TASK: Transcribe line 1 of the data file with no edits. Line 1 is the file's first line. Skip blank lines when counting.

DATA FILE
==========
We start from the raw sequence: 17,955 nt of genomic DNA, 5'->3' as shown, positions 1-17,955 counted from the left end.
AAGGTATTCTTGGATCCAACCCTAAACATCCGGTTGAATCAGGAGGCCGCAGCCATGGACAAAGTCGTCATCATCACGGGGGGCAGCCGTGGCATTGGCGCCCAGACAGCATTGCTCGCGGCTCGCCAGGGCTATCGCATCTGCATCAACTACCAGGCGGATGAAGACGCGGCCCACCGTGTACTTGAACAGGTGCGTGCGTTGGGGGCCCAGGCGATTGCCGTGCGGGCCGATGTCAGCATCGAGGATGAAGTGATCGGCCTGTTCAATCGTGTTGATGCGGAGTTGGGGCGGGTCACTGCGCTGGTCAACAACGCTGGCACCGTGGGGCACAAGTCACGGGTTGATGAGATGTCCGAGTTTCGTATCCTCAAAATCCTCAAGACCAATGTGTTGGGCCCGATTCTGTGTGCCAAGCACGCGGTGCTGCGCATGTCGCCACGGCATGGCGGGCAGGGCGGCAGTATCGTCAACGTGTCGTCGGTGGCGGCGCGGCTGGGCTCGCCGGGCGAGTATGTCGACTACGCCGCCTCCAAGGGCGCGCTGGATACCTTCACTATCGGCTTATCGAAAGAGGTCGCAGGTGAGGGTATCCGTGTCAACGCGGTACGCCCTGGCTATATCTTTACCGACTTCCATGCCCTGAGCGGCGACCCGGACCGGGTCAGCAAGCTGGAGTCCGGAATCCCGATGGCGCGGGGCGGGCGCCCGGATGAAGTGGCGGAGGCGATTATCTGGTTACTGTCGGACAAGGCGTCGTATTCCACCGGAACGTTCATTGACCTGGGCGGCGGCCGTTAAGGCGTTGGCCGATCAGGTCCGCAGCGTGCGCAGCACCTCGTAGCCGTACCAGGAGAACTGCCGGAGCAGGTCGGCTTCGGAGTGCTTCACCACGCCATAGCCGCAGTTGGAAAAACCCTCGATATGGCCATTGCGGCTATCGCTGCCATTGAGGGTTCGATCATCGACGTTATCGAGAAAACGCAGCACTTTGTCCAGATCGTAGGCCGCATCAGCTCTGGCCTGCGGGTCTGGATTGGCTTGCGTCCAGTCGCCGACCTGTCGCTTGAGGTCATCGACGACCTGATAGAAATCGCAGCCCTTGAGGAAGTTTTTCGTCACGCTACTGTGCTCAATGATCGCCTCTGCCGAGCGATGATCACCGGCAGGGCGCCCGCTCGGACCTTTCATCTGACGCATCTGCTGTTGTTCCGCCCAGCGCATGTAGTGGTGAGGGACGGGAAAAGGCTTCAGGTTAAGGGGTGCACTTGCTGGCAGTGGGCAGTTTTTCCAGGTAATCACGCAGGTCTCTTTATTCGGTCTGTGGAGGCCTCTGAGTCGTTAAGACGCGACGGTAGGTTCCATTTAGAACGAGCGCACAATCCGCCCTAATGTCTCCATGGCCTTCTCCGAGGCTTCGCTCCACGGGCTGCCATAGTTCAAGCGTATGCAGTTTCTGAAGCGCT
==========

We start from the raw sequence: 17,955 nt of genomic DNA, 5'->3' as shown, positions 1-17,955 counted from the left end.